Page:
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SA – Kruger National Park: Albasini Ruins

For the more historically minded traveller on a Kruger Park safari, entering at Phebeni Gate will be a good option, as a stone’s throw from the gate is the Albasini Ruins. The Albasini Ruins gives visitors the opportunity to have a look into the Park’s rich history. Albasini was a Portuguese trader in the area and the ruins are what are left of his 19th century trading post. Goods sold here varied from beads to clothes and even metal products. Although only a few crumbling walls remain there are small display rooms on site where you will be able to view the relics that were uncovered from the area.

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Kruger National Park: Shalati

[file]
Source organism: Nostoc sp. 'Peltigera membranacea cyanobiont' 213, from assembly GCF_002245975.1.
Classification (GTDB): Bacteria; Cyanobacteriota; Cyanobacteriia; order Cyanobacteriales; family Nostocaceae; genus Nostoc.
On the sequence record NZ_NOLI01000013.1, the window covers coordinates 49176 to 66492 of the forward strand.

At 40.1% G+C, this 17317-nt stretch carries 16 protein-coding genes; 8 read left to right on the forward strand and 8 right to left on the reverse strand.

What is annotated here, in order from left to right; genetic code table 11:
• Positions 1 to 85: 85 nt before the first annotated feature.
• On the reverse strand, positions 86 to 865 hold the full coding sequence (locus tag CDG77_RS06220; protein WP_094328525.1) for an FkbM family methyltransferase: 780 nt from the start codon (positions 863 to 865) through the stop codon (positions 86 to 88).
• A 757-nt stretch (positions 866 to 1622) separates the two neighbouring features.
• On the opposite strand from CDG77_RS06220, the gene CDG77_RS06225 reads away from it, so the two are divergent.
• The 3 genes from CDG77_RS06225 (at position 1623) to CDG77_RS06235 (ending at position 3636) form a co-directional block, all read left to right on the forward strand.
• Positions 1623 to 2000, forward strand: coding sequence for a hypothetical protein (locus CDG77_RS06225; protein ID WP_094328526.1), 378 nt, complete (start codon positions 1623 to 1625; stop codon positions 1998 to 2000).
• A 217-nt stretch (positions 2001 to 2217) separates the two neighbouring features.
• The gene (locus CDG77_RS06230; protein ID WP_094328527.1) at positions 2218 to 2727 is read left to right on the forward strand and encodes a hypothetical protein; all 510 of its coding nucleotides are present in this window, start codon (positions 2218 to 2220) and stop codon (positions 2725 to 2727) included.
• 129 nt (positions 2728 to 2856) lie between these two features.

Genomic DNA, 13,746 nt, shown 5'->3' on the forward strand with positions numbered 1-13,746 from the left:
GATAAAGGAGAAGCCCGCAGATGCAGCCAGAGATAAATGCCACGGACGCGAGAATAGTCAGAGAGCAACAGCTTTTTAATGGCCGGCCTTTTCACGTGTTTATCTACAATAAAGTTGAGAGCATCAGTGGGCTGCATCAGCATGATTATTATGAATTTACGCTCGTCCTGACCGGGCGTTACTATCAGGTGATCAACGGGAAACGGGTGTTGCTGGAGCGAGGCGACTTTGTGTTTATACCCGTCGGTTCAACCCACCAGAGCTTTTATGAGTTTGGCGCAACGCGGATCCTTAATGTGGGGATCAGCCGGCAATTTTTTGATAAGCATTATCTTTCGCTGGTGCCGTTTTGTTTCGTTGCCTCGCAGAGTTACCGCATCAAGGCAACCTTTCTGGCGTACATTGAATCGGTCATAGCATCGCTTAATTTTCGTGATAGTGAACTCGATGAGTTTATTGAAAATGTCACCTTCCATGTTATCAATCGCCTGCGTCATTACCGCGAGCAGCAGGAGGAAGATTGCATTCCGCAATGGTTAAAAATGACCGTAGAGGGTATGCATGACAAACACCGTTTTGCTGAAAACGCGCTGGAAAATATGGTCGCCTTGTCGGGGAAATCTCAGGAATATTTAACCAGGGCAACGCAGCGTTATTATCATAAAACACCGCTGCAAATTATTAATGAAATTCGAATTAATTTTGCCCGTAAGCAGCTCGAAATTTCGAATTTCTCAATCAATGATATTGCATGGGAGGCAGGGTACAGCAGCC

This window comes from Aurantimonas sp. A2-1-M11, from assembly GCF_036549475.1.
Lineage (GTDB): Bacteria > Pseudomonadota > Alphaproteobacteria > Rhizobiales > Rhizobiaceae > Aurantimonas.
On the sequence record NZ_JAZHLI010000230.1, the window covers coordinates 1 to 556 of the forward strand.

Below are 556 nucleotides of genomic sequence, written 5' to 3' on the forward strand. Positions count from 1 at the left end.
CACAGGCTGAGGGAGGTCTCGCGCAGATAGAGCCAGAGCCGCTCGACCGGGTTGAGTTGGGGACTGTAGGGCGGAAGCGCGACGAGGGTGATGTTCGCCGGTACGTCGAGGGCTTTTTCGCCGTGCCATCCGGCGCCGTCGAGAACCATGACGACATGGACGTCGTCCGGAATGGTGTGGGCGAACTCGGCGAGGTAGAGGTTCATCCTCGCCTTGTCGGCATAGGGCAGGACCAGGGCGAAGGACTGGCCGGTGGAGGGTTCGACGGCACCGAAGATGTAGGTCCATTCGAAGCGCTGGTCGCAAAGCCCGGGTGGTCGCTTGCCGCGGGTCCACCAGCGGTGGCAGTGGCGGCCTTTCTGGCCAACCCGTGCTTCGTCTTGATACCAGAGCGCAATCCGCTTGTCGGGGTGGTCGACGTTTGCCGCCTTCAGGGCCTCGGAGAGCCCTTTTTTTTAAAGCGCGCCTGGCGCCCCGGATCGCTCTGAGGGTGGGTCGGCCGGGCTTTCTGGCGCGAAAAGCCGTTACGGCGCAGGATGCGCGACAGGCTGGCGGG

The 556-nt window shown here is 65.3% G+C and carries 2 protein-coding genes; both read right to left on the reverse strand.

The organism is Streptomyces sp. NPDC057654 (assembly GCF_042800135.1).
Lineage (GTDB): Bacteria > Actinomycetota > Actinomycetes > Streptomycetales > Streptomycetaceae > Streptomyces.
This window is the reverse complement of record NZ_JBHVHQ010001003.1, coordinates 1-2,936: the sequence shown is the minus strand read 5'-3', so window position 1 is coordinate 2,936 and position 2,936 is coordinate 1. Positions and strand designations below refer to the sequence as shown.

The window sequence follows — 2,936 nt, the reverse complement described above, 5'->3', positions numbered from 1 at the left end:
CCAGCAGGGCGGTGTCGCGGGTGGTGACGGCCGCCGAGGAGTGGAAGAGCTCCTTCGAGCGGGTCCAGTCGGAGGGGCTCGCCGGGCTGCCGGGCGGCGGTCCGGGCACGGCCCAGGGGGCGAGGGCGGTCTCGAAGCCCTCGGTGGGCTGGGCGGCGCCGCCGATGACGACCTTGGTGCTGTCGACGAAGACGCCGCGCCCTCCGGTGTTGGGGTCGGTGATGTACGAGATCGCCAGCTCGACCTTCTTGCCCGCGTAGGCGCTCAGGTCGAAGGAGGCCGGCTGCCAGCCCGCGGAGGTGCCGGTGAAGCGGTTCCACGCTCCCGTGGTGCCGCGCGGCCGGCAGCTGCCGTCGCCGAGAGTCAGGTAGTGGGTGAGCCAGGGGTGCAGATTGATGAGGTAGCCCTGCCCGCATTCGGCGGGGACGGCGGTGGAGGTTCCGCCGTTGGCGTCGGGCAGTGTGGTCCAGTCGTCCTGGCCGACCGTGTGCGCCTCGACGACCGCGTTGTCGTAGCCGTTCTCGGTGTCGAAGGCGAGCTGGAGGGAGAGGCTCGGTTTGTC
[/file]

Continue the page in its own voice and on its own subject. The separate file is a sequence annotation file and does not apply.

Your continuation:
The first view you get of Kruger Shalati is as you cross Crocodile Bridge in Kruger Park. You can just make out the train that almost disappears into the mighty steel and stone structure of the historic bridge across the river. Kruger Shalati is a hotel in a train on that bridge, one of those rare properties that will amaze you as much for its engineering and its history as for its service and hospitality. A feat of the imagination and of much calculation has resulted in a luxury boutique hotel suspended audaciously 50 feet above the Sabie River. This is safari – with a difference. What that means, for one, is that you can lie in your bath and tick off wildlife sightings most people can only dream of. The idea for the hotel was inspired by the location’s history – a disused railway bridge adjacent to what is now SANParks Skukuza camp in Kruger National Park, that was last in use in the 1970s. The line was originally built more than a century ago as part of a railway link to different gold sites in the Northern Transvaal. Tourism was soon added and in 1923 South African Railways introduced a nine-day tour through the Sabie Game Reserve, that included an overnight stop on the bridge (now in Skukuza) for wildlife viewing. The only way to view game in this area then was by train – this was long before roads were introduced and motor travel and rest camps became the modern way to experience the wild. The train experience was eventually discontinued because of the danger to wildlife. The hotel is essentially a train, made up of 12 carriages on the bridge, which were converted from 1950s relics recovered from a “railway graveyard” in Ladysmith. Rusted, burned out and vandalised the carriages were transported to Germiston on the East Rand in Joburg to be gutted, re-engineered and refurbished. It took 12 weeks to finish a single carriage and then each carriage – a 36-ton load – was transported over a four-day journey to the Kruger Park. One year to the day from the first carriage being placed on the bridge, the last carriage (built for universal access, with a specially designed lift for wheelchair mobility) arrived – in March 2021. Chef Andrew Atkinson heads up the kitchen, offering an exciting mix of cuisines with influences as diverse as Asia and the Middle East. The team here are brimful of enthusiasm and we found service to be utterly top-notch. Kruger Shalati excels at the welcome. We are excited to find out that the staff have been recruited from surrounding communities as part of land claims settlements, and that the hotel has offered opportunities to many who previously had no employment. A fantastic use of space and commitment to the community. A MUST STAY.